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Djousse L.,Harvard University | Djousse L.,Massachusetts Veterans Epidemiology and Research Information Center and Geriatric Research | Hopkins P.N.,University of Utah | North K.E.,University of North Carolina at Chapel Hill | And 3 more authors.
Clinical Nutrition | Year: 2011

Background & aims: Epidemiologic studies have suggested beneficial effects of flavonoids on cardiovascular disease. Cocoa and particularly dark chocolate are rich in flavonoids and recent studies have demonstrated blood pressure lowering effects of dark chocolate. However, limited data are available on the association of chocolate consumption and the risk of coronary heart disease (CHD). We sought to examine the association between chocolate consumption and prevalent CHD. Methods: We studied in a cross-sectional design 4970 participants aged 25-93 years who participated in the National Heart, Lung, and Blood Institute (NHLBI) Family Heart Study. Chocolate intake was assessed through a semi-quantitative food frequency questionnaire. We used generalized estimating equations to estimate adjusted odds ratios. Results: Compared to subjects who did not report any chocolate intake, odds ratios (95% CI) for CHD were 1.01 (0.76-1.37), 0.74 (0.56-0.98), and 0.43 (0.28-0.67) for subjects consuming 1-3 times/month, 1-4 times/week, and 5+ times/week, respectively (p for trend <0.0001) adjusting for age, sex, family CHD risk group, energy intake, education, non-chocolate candy intake, linolenic acid intake, smoking, alcohol intake, exercise, and fruit and vegetables. Consumption of non-chocolate candy was associated with a 49% higher prevalence of CHD comparing 5+/week vs. 0/week [OR = 1.49 (0.96-2.32)]. Conclusions: These data suggest that consumption of chocolate is inversely related with prevalent CHD in a general United States population. © 2010. Source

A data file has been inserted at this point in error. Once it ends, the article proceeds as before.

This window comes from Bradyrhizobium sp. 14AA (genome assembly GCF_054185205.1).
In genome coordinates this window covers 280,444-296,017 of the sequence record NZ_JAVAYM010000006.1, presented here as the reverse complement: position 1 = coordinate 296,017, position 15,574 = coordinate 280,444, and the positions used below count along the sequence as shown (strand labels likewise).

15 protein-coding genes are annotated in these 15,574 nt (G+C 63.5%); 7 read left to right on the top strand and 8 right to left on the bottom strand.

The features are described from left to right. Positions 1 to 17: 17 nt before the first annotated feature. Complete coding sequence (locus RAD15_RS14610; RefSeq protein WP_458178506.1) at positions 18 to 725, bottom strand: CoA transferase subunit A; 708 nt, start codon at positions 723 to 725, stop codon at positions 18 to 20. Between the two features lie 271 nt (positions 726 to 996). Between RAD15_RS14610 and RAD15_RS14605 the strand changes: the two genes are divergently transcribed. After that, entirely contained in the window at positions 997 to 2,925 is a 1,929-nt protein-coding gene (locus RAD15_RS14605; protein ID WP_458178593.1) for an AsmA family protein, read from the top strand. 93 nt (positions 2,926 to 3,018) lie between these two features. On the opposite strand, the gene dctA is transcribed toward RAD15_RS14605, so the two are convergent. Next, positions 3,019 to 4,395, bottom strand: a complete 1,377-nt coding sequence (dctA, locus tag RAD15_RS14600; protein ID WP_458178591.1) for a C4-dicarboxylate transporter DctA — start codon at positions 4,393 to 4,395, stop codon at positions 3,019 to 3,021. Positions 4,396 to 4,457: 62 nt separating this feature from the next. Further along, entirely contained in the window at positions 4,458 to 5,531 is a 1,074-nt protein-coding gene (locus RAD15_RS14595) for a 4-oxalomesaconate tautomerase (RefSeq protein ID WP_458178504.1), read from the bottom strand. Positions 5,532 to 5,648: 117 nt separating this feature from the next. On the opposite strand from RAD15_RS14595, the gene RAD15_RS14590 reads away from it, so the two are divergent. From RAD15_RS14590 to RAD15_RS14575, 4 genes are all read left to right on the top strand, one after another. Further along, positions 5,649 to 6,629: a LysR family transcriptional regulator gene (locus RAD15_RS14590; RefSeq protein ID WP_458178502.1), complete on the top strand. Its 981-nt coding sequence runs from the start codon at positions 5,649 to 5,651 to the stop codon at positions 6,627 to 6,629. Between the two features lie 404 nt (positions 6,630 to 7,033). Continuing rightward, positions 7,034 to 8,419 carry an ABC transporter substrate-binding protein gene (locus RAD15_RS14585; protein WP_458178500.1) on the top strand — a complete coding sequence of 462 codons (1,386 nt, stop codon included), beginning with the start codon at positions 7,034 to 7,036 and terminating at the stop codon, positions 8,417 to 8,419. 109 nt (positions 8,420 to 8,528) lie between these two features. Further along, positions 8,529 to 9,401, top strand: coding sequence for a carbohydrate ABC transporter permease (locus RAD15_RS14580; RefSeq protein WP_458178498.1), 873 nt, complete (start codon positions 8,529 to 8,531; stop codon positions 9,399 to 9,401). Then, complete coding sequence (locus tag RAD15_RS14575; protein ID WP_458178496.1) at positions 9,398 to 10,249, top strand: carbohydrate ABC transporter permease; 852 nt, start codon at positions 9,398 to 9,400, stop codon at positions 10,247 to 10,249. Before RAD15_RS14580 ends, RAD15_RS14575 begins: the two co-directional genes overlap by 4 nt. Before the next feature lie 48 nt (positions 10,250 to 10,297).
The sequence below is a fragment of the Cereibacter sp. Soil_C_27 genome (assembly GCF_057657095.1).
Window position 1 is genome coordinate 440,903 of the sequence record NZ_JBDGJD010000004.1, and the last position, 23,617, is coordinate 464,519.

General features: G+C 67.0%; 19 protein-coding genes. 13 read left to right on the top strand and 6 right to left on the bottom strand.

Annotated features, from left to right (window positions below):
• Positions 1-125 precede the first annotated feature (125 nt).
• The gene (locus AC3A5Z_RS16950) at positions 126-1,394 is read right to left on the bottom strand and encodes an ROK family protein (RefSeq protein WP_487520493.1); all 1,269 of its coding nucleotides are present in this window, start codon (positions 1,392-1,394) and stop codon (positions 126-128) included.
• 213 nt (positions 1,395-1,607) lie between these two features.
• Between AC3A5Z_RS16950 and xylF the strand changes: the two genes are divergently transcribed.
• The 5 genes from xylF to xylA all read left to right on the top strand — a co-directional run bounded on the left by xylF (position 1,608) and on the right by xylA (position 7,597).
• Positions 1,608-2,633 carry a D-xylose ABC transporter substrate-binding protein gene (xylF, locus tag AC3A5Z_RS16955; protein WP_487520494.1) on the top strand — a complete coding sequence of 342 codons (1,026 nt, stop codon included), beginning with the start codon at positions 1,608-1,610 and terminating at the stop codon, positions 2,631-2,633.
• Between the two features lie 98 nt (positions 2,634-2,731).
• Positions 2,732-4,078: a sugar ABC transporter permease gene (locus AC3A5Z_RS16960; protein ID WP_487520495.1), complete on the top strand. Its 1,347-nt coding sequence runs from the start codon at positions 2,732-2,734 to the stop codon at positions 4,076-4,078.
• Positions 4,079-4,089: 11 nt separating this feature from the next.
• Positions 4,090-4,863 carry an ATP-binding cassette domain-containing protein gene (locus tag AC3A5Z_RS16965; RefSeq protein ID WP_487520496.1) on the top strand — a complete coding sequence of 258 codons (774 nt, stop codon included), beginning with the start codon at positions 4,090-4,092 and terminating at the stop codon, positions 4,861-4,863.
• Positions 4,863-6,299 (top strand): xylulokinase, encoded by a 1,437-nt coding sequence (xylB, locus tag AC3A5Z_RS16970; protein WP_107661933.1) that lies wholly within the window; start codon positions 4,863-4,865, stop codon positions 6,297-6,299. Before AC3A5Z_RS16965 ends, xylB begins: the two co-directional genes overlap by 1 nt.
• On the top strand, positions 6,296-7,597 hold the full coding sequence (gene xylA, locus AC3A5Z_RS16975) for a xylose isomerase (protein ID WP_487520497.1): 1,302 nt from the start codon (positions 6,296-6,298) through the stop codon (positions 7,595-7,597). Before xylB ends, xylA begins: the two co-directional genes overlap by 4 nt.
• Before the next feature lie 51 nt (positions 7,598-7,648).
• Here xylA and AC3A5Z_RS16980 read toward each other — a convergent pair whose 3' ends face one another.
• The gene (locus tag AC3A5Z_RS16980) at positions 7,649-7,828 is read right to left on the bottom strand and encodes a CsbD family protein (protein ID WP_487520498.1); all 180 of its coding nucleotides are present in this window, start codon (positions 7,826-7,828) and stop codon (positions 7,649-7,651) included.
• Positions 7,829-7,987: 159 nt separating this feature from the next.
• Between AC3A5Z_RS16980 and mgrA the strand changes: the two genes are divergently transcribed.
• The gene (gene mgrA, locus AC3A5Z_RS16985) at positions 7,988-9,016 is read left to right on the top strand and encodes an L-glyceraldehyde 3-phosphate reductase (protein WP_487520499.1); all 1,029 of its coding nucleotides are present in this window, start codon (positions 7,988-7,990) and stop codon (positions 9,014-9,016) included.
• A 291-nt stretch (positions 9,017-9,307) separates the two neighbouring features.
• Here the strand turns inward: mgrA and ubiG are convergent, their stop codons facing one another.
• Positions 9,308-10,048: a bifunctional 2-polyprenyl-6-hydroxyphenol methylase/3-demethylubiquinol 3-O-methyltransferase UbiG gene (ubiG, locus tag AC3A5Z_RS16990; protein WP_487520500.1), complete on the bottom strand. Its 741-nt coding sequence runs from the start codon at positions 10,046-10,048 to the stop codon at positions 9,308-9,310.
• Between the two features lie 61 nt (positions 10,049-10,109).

Robbins J.M.,Harvard University | Petrone A.B.,Harvard University | Ellison R.C.,Boston University | Hunt S.C.,University of Utah | And 7 more authors.
e-SPEN Journal | Year: 2014